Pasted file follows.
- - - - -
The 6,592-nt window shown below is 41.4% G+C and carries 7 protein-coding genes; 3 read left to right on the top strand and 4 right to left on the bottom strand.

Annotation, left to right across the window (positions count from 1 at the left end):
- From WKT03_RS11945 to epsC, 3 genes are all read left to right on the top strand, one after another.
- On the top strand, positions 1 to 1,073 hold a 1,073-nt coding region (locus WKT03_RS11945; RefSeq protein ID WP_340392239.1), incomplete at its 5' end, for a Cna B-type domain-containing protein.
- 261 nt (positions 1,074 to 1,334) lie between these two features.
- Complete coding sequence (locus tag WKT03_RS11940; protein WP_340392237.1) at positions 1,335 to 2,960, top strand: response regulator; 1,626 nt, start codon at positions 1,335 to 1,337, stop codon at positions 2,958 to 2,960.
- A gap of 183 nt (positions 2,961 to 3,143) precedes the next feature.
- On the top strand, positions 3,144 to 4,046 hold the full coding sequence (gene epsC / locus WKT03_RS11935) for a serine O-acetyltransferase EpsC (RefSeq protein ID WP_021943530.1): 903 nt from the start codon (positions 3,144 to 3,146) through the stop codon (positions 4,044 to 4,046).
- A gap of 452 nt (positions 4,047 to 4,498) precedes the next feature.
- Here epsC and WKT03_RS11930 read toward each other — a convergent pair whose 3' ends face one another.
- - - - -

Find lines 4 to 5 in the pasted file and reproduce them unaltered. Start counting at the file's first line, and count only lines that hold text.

- On the top strand, positions 1 to 1,073 hold a 1,073-nt coding region (locus WKT03_RS11945; RefSeq protein ID WP_340392239.1), incomplete at its 5' end, for a Cna B-type domain-containing protein.
- 261 nt (positions 1,074 to 1,334) lie between these two features.